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A day in the life of an economist – Nigel Pinkerton

This month we continue our series of economist interviews with a chat to Nigel Pinkerton.

With a background in economics, Nigel now concentrates on developing technologically innovative ways of delivering our services to clients.

Nigel is another of our staff who has chosen to live and work away from our main offices in Wellington, and when he is not developing our web-interfaces or building our data systems, he can be found in a pair of gumboots, farming his lifestyle block in Te Awamutu.

Bio – Nigel Pinkerton

Studied at: Waikato University
Resides in: Te Awamutu

Jacqui: Can you describe a typical day at work?

Nigel: Every day is different.  I am trained as an economist and IT Developer, but I’m progressively becoming more of a Data Scientist.  Most days I spend wrestling with big data sets, and deciding how to present the insights to end users.

JC: What are you currently working on?

NP: The amount of data that Infometrics produces has grown exponentially over the last few years, and our current systems for organising and presenting that data are starting to show their limitations. Currently I am working on upgrading the Sector and Regional economic profiles.  This includes both the web interfaces, and most critically the databases so we can help clients quickly get the information they are after and plan for further growth.

In the Sector Profile, we offer the clients a high degree of flexibility in how they interrogate the data. This means we must have systems behind the scenes that can crunch the numbers quickly and not leave the client waiting for the information they want.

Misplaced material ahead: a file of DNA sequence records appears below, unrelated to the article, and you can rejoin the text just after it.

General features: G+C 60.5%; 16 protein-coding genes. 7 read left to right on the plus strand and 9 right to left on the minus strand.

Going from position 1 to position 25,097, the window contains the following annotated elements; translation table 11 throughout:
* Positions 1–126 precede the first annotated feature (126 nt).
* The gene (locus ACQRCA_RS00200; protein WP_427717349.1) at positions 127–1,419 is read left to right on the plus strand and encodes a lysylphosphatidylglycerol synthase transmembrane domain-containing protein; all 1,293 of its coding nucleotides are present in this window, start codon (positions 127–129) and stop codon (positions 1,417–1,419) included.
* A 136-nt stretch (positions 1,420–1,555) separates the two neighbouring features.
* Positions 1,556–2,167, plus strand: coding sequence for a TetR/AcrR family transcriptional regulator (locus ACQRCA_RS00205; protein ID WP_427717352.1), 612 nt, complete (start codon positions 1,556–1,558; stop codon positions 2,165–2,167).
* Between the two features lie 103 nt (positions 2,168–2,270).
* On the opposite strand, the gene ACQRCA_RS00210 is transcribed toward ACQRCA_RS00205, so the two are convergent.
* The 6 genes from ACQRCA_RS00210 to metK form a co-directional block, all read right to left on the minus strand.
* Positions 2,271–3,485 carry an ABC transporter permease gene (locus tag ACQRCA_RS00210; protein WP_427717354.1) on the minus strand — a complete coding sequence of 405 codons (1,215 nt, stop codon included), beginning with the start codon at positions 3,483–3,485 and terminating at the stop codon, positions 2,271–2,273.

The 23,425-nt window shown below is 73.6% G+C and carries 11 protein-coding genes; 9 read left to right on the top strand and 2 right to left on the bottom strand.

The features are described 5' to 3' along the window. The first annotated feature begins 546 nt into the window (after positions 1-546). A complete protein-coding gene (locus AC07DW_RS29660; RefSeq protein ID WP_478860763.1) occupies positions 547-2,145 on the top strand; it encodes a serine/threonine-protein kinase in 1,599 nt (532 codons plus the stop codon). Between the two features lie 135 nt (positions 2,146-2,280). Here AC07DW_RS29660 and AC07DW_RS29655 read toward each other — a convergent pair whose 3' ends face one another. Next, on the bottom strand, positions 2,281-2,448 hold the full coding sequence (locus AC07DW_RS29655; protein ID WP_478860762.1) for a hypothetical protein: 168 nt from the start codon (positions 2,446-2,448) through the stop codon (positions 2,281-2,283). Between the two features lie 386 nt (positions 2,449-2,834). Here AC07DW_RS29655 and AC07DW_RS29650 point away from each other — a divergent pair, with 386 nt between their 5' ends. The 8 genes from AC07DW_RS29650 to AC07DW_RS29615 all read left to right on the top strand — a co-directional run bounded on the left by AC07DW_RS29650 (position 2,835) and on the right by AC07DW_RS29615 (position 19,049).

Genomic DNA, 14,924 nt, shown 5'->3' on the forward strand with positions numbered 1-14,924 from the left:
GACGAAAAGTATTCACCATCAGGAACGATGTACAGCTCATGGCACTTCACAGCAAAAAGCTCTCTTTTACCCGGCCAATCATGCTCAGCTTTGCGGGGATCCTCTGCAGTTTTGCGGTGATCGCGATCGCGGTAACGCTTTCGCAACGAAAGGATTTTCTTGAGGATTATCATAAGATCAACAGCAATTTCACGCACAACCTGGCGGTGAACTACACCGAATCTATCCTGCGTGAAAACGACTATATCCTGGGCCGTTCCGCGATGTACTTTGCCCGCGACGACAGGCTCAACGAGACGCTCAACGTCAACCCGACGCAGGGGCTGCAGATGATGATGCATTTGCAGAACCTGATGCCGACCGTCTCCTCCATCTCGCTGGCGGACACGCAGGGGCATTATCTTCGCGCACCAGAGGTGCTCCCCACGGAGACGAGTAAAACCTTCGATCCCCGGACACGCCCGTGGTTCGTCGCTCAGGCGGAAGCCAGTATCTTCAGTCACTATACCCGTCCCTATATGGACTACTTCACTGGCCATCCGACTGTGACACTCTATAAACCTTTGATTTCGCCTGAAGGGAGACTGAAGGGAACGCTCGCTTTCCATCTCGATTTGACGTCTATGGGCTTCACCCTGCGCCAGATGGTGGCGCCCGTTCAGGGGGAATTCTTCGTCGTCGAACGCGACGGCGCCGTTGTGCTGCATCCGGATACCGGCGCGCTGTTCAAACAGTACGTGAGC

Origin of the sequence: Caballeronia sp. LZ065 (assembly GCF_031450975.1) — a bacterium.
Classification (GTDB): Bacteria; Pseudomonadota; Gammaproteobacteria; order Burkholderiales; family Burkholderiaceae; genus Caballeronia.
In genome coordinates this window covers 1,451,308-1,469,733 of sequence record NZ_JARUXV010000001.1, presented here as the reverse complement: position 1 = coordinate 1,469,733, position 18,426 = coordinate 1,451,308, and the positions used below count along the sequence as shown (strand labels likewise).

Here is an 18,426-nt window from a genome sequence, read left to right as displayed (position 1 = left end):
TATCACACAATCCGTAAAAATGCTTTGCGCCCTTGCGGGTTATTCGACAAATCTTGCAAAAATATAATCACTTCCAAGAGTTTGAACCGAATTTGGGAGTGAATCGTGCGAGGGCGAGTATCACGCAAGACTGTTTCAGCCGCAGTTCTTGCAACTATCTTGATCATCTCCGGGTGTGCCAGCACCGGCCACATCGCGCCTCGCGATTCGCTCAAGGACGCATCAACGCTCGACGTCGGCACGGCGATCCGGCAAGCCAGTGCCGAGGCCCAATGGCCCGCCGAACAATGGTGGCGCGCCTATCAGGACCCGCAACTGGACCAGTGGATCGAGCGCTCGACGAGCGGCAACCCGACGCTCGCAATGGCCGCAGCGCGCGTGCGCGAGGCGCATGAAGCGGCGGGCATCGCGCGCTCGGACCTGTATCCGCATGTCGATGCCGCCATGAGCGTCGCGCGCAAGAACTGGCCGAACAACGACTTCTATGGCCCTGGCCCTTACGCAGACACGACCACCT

JC: What has been your most rewarding work experience?

NP:The most rewarding experiences are those “aha” moments when a problem you have been working on falls into place.  I get a lot of satisfaction from looking at things and asking “how could this be done better”?

While I spend a lot of my time working “behind the scenes”, I enjoy interacting with clients as it gives me a chance to hear their feedback and ideas.

JC: What has been your most challenging work experience?

NP: We were badly let down by an external service provider a few years back, which led to us losing some data and some of our websites being down for an extended time.  We now manage our most critical infrastructure in-house, and maintain several layers of backup.  The actual hardware no longer sits in our office but in the Azure public cloud, minimising the chance our services to clients would be disrupted by an unexpected event – such as an earthquake.

JC: What is your background and how has this influenced your work at Infometrics?

NP: I come from a dairy-farming family.  Dairy farmers are practical people and I have always been happier as a generalist problem-solver, rather than having a very narrow, specialist skillset.

JC: What changes or challenges do you see in the future?

NP: How the New Zealand workforce adapts to increasing automation.  Driverless cars are a reality today, and threaten thousands of jobs.  But it’s exciting to think what those displaced workers may end up doing instead, perhaps jobs that don’t even exist today.

JC: What do you enjoy doing when not at work?

NP: I am based on a lifestyle block in the Waikato, with beehives, orchards and gardens.  People tell me I brew a killer mead.

I enjoy building things, and have added a deck and garden shed to our house.  I think software developers and builders use a lot of the same skills, just different applications.

JC: What is an intriguing fact about you?

NP: I almost majored in law before changing to economics, then considered becoming a detective.  I got the best time in my intake for the police run but by the time I was called up I had settled into my job at Infometrics.

JC: Thank you for taking the time to chat to us Nigel, we certainly enjoy the mead and home-grown honey that you bring into the office!

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